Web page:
Gamification i.e. the use of game design elements in non-game contexts is growing in popularity. However, applied gamification often does not result in the desired outcome due to its unexpected complexity and dependency on many external factors. Hence, this thesis studies the effect of one individual gamification element to make the forces of gamification more transparent and deepen the understanding of underlying psychological mechanisms. In particular, the study examines the effect of avatars on intrinsic motivation and the psychological need for autonomy. In a deductive, theory-driven empirical study approach an experiment is conducted based on the theoretical framework of self-determination theory. A total of 40 participants completed either a data protection training with or without avatars in two independent groups in a short-term study. Quantitative and qualitative data was collected by means of a survey. The gamification element avatars did not have a statistically significant effect on intrinsic motivation nor perceived autonomy according to the quantitative results of the study. However, the qualitative output indicates that the data protection training was more interesting or enjoyable for the participants due to the avatars element. From this perspective, intrinsic motivation is affected by the use of avatars. With regards to perceived autonomy, the qualitative output does not indicate anything mentionable in relation to avatars. Accurate application of self-determination theory is discussed. While gamification is not a one size fits all solution, the findings of this study serve as theoretical foundation for designers who seek to implement more effective gamified systems.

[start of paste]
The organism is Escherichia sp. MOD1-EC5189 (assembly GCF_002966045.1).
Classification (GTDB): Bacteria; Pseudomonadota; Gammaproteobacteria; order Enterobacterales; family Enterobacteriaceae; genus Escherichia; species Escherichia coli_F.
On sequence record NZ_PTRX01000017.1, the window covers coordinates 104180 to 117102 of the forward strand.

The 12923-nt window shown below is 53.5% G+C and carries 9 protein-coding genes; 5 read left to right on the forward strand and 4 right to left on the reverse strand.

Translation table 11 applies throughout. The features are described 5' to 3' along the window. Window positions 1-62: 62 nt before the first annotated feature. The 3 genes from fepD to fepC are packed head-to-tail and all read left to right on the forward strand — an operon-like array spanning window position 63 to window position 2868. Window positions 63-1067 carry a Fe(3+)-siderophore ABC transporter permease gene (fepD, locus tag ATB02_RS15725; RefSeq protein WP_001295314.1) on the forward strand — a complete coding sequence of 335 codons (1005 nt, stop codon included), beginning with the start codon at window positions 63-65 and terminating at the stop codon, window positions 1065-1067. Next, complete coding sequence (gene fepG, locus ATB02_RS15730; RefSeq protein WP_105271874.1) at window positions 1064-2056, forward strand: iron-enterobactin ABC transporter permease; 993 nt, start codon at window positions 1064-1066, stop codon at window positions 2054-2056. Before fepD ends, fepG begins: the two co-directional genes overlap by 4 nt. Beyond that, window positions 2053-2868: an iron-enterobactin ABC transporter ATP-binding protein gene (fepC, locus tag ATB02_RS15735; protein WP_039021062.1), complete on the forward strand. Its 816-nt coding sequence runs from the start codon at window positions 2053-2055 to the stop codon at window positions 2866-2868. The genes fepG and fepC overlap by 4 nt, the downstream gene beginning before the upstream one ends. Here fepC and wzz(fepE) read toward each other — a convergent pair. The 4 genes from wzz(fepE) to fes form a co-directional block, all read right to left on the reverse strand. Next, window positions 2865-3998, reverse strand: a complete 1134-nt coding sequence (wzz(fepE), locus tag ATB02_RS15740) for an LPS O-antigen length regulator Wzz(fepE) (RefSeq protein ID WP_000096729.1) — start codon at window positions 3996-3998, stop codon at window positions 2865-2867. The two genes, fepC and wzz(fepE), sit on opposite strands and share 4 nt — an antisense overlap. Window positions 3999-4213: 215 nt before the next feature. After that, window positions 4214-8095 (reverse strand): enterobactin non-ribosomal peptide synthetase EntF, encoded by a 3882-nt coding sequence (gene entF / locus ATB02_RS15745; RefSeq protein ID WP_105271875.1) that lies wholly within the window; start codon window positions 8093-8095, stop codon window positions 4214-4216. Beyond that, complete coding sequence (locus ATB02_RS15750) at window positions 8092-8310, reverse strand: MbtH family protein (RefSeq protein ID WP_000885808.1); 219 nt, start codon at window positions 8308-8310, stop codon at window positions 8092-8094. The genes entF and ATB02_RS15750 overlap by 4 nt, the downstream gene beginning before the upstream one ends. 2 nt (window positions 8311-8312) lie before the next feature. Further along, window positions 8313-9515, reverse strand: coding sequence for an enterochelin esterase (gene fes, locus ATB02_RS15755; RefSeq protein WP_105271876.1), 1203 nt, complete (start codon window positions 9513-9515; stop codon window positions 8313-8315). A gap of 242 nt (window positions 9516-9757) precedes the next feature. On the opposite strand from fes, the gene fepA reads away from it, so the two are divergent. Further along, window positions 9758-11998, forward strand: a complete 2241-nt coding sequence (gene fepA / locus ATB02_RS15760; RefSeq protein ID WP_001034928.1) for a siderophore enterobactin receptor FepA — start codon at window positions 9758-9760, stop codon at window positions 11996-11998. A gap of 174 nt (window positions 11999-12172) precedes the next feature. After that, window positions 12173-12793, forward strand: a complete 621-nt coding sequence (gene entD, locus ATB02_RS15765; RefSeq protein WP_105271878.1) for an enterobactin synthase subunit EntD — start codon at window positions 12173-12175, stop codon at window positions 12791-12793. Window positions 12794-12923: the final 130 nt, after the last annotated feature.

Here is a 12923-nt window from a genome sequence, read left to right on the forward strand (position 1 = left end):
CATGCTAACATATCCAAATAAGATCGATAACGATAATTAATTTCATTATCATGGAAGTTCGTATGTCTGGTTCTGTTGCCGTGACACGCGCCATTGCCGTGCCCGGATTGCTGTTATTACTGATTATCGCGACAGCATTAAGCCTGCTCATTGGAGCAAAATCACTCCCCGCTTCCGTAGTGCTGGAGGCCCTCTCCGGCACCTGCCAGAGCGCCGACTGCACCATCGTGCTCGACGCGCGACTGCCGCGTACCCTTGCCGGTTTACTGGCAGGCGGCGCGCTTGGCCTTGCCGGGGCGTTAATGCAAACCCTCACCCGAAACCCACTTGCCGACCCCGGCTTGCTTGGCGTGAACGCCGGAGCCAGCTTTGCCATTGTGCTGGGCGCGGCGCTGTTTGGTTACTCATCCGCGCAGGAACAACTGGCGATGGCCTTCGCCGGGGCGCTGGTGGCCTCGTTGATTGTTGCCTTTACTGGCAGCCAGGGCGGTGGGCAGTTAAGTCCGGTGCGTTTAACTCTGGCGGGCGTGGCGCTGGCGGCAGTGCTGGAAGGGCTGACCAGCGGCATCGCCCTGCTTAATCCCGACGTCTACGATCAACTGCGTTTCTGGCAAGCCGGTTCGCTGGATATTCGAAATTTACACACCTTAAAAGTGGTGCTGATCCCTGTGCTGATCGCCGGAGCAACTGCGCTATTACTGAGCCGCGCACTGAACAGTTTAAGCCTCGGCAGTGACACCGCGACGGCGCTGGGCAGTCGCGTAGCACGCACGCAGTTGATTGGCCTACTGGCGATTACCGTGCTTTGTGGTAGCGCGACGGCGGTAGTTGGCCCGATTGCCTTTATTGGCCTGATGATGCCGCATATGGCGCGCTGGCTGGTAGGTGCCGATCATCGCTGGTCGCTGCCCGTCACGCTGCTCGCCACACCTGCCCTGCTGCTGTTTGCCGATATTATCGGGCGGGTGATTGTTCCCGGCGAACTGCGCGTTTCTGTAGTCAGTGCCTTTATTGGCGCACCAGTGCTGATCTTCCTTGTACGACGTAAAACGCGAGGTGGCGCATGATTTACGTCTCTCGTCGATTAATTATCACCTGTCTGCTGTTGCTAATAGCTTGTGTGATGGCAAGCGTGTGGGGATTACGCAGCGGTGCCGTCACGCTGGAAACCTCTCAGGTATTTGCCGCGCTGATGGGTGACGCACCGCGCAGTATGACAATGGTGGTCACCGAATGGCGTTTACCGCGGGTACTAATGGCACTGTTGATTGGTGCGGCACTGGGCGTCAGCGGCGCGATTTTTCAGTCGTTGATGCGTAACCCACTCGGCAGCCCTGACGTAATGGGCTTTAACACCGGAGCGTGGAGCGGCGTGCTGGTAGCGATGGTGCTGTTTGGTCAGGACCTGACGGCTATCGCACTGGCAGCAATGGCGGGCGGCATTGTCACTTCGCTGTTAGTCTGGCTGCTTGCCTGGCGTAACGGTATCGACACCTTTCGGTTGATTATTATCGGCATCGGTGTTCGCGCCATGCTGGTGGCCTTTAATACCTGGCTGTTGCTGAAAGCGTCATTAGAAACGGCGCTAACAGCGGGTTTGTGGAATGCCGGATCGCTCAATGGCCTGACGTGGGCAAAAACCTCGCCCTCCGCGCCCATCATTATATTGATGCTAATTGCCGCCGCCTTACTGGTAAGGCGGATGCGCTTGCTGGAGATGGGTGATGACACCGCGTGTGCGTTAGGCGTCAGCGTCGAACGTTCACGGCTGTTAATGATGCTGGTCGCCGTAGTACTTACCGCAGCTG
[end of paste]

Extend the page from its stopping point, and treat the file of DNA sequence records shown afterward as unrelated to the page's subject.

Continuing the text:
|Educations||MSc in Business Administration and E-business, (Graduate Programme) Final Thesis|
|Number of pages||82|